Head shop owners in Winnipeg believe they are being specifically targeted for harassment by local police in the wake of yet another raid last week.
Jeremy Loewen is only the latest entrepreneur to have his store — Hemp Haven, which today stands shuttered in Winnipeg’s Elmwood neighbourhood — raided by Winnipeg police, in what many in the industry believe to be a concerted agenda on behalf of local law enforcement. According to the Winnipeg Free Press, Loewen has been “charged with selling an instrument for drug use and possession of property obtained by crime,” despite legally operating Hemp Haven and paying taxes for over 12 years without a problem.
Loewen believes that this is “a tactic” used by police to straight-up “put [him] out of business.” Neil Kravetsky, Loewen’s lawyer, goes so far as to call the police out for ”bullying and interfering with a legitimate business in my view.” It’s a tactic that has become all too familiar for Winnipeg head shop owners over the past few years.
Last year, The Joint’s three locations were also targeted by police and the RCMP in raids. The reason? “Copyright violations” pertaining to “merchandise based on characters from Scooby-Doo to Spider-Man and Looney Tunes to Angry Birds.” According to Loewen, The Joint was raided again last month by Winnipeg Police, and today one of The Joint’s three locations is shuttered, like Hemp Haven.
Head shop owners and other medical marijuana advocates feel they are increasingly targeted by city police. This has been especially true, they say, since city councillor Brian Mayes raised a stink in city hall in February 2013 about the “blight” of head shops in and near residential neighbourhoods. The Joint, whose St. Mary’s location is nestled between two high schools, was singled out by Mayes and raided shortly thereafter.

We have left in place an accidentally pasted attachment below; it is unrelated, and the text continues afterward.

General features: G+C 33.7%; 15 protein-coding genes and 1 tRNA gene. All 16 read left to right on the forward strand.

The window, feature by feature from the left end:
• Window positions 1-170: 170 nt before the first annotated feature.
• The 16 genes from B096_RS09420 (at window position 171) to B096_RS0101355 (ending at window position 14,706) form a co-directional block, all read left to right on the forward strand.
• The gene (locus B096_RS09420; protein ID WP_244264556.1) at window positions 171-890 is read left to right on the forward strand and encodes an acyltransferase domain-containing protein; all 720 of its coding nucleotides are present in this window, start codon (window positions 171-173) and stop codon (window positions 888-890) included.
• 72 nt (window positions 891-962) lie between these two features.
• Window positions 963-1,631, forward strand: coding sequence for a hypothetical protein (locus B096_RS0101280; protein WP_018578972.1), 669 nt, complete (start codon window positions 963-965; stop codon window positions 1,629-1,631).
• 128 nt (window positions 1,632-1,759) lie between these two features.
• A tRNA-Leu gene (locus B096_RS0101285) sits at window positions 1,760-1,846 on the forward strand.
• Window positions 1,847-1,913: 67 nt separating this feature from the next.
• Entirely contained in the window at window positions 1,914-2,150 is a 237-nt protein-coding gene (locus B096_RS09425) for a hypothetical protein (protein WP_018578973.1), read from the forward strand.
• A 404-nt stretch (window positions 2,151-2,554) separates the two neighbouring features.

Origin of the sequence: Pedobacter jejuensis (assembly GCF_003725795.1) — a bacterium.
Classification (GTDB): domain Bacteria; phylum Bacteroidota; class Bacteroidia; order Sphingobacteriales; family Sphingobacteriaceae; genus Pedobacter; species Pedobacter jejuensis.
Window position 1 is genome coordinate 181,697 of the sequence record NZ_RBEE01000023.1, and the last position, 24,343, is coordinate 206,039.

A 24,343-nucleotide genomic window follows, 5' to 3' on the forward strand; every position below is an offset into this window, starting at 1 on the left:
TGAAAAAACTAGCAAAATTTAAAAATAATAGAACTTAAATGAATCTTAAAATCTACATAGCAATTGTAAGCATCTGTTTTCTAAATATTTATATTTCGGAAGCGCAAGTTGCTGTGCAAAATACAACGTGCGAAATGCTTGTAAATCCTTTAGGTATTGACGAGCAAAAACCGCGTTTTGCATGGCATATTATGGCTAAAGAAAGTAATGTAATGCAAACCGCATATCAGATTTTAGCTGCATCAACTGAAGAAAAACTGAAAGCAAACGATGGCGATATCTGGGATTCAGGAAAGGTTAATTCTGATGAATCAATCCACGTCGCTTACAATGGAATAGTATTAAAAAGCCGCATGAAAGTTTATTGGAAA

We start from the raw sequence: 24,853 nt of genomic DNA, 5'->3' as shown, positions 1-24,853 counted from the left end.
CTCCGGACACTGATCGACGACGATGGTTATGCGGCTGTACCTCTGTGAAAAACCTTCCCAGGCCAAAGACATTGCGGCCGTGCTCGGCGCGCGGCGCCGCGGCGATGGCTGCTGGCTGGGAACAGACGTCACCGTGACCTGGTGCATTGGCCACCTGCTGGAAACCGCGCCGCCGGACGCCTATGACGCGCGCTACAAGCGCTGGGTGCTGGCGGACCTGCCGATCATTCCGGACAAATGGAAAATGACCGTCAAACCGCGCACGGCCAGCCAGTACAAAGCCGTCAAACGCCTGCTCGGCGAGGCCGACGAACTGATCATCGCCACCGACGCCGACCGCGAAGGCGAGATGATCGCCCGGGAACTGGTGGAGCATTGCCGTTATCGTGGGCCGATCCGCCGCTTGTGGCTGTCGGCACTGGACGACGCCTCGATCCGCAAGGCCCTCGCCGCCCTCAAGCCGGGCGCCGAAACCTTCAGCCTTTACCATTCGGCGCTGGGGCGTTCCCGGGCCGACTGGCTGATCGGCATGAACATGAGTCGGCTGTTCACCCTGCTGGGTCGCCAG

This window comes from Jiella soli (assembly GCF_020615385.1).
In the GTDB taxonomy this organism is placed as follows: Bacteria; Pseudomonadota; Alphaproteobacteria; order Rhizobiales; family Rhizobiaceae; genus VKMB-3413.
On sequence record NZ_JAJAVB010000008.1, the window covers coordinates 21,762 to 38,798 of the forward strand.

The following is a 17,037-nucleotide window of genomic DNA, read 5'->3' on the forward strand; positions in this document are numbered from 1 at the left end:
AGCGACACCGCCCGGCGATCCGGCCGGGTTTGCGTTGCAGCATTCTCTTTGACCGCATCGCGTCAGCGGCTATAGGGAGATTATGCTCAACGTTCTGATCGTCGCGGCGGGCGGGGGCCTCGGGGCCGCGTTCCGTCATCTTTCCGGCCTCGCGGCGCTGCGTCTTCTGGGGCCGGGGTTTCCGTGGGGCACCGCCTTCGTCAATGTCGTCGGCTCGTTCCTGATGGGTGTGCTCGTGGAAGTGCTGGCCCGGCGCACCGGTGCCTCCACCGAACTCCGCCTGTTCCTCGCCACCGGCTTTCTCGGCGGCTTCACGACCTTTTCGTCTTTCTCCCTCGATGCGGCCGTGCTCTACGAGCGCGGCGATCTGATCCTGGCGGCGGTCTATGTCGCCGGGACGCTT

When contacted by the Albatross, Mayes was quick to dismiss any insinuation that he could have anything to do with the raids directly.
“I’m not ordering these raids,” he said. “I don’t have authority over the police. The police board oversees the police.”
Mayes went on to explain that all he does is respond to complaints from St. Vital school principals, and attempting to address possible zoning changes that could be made.
“I’m not trying to drive people out of business,” he said. “But when I get a lot of calls from school principals, this seems to be something I can do.”
The rise in raids also began shortly after Winnipeg’s current chief of police, Devon Clunis, was inducted in October 2012.
“Police came to me six or seven months ago to close my doors or they will ‘do to me what they did to The Joint,’” Loewen told the Albatross Wednesday. ”They came in demanding I close the store. When I asked them what was illegal, they wouldn’t tell me. They couldn’t tell me. They just said I have to close my store.”
Other head shops throughout the city, and others who work in various capacities within the industry — glassware makers, wholesalers, sales associates — are also feeling the stress and pressure. A number of shops, who would not agree to speak on record for fear of increased police activity around their businesses, have also reported recent visits where officers have flexed their muscle.
“Now they’re going to other places and giving them 30 days,” Loewen told the media.
Ryan Lacovetsky, owner of Shine Glass Works, has been in business of “manufacturing smokeware” and other glassware in Manitoba since 2001. He told the Albatross his trade in glass smokeware provides the economic ability to pursue other artistic glassware interests. He also says he’s never seen such aggressive police activity against head shops until the past year.